After all, is China really strong, as many pundits and people say? There is no doubt that this country is a rising giant, which could have substantial impact on the world order and global security. But should we assume China an economic giant? For this question, we need to note ambivalence of its economy, extremely huge total size but disproportionately low per capita income. According to 2014 gross national income per capita ranking by the World Bank, China is merely 101st in the Atlas method, and 105th in purchasing power parity. Quite often, businessmen are so impressed with rapid economic growth and urban development that they are infatuated with a rising China like former Japanese Ambassador Uichiro Niwa who was the Chairman of C. Itoh & Co., before entering diplomatic service. The gross size of the Chinese economy is almost dependent on its huge population. A world economic power in poverty has been unprecedented in history, from Spain, the Netherlands, France, Britain, Germany, the United States, to Japan. That makes it extremely difficult to grade the real economic strength of China. After all, it is utterly absurd to assume that China is the foremost and a formidable economic rival to the United States. Actually, it has not overtaken Japan and major European powers. China is even far poorer than Russia. Is China surpassing the United States in the near future? But when?

I wonder why pundits from all over the world dismiss such a simple fact, regardless of their national, cultural, and career backgrounds. The danger of such mis-evaluation of the Chinese power is that the Beijing Communist Party can harness psychological illusion to suppress international norms, in order to win more advantageous positions. It seems to me that eminent people know so much in depth about China as to put aside the basic and simple fact that I mention here. The receptive attitude to the Asian Infrastructure Investment Bank is a typical case of “Buddhistic” appeasement to China’s pushy self claim for the apex great power in Asia. Besides concerns with social and environmental consideration, I can hardly imagine that China has any know how or expertise to manage a multilateral organization. This country has never led regional organization, nor security alliance. It has been isolated from the Western, the Soviet, and the Nonalignment blocs. There are not so many renowned Chinese economists to run a multilateral development bank. Furthermore, can a poor country afford to manage a multilateral bank virtually in a unilateral way? We must understand China’s aspiration to win respect from the United States, Japan, and the global community, but their competence to run a multilateral financial organization is questionable.

Another point that we must question is manufacturing. China is called the world factory, and their competitiveness in low value added products and consumer goods is indisputable. But when it comes to high tech products, China is not a top runner. PLA fighters are mostly copies of the Russian Air Force ones. For example, J-11 is from Su-27, and J-15 is from Su-33. Even China’s indigenous stealth fighter J-31 uses the same engine as that of MiG 29. Actually, Chinese engines are old and weak (“Why China’s Air Force Needs Russia's SU-35”; Diplomat; June 1, 2015). Though J-31 is supposed to be a hacking copy of American F-35, its performance at the Zuhai Air Show in 2014 was graded terribly (“Even Chinese Media Bashed Immaturity of the PLA’s Latest Stealth Fighter”; Iza Sankei Digital; December 17, 2014). However, imitation is no more than imitation, whether legitimate or illegitimate. An interesting example is a German technological transfer of Type 214 submarine to South Korea. Though Koreans were admitted license to build an advanced German submarine, they failed in it, because their bolt connection technology was not developed enough. In other words, technological imitation without a fundamental level of engineering is something like a layman’s cuisine simply dependent on a recipe written by a super cook. Therefore, whether by license or hacking, copied technology is not real technology.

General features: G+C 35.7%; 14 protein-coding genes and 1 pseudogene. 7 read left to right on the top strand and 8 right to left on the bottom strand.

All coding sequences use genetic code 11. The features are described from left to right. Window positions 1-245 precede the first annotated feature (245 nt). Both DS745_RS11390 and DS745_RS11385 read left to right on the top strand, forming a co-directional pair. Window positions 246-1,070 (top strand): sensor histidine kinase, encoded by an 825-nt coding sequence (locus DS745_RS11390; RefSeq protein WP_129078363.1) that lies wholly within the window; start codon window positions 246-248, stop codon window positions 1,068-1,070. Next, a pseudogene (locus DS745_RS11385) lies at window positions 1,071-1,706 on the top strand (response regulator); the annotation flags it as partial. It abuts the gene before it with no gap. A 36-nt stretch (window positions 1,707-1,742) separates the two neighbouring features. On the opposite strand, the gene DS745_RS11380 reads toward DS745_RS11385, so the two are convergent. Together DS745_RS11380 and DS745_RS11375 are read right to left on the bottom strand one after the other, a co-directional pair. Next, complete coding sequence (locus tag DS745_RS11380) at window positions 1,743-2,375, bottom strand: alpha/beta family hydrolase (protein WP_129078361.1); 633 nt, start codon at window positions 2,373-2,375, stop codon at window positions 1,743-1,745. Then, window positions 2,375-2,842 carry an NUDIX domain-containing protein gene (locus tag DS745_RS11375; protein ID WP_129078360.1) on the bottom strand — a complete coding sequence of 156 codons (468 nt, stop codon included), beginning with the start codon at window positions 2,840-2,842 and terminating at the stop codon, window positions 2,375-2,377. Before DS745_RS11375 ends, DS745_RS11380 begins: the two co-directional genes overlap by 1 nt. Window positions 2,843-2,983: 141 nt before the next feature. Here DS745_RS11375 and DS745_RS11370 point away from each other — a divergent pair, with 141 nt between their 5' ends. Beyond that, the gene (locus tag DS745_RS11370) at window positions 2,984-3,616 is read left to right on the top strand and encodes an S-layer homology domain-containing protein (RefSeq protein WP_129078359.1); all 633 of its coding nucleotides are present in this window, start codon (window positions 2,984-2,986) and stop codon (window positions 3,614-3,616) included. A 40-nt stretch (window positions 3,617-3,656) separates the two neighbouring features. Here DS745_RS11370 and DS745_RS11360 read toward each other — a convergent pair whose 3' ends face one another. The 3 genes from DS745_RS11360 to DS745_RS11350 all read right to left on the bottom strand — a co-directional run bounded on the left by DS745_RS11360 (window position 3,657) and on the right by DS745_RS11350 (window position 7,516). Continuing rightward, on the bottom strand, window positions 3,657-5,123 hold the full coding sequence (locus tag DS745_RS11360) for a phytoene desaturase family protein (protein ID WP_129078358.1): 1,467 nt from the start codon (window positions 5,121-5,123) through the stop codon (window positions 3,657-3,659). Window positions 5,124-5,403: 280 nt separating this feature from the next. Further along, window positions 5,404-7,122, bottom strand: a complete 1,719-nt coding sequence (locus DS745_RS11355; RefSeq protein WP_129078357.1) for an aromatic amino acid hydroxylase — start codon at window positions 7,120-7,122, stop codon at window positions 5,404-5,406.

In addition to fighter planes, China’s missiles are also dependent on Russian technology, either imported or copied. In advanced technology, China is so dependent on Russian and hacked American technology. This implies that China’s manufacturing base is extremely poor. In terms of the economy, China is not an irresistible rising power, and it is far from overtaking America, Japan, major European nations, and Russia. The vision of G2 is a daydream. Nor is China a military superpower. China is just a gigantic underdeveloped power. Quite a few people believe that China will make a “declining” Russia their junior partner. That is hardly foreseeable. Applying Susan Strange’s theory of structural power, I would argue that it is Russia that exerts the power to determine the vision of defense, not China. Dependence on Russian technology makes China’s defense system, accordingly. From this point of view, I am impressed with the final line in the article by Kenichi Ito, President of the Japan Forum on International Relations, “Nevertheless, Chinese President Xi Jinping came to such a ceremony, and I wonder whether it was good for China. I am quite doubtful of it”, regarding Xi’s visit to the 70th VE Day ceremony in Moscow (“Putin’s Rule and Russia’s Path to the Future”; JFIR Commentary; May 27, 2015).

Consequently, I would like to ask a question again. Why are pundits from all over the world so receptive to the rise of China, and tolerant to their “decline” in the global pecking order? Buddhistic self resignation is not an attitude of policy making. If there is something undesirable, we have to make it desirable. If there is something desirable, we have to make it more desirable. For this objective, we must make an assessment of the real strength of China, without fear or favor.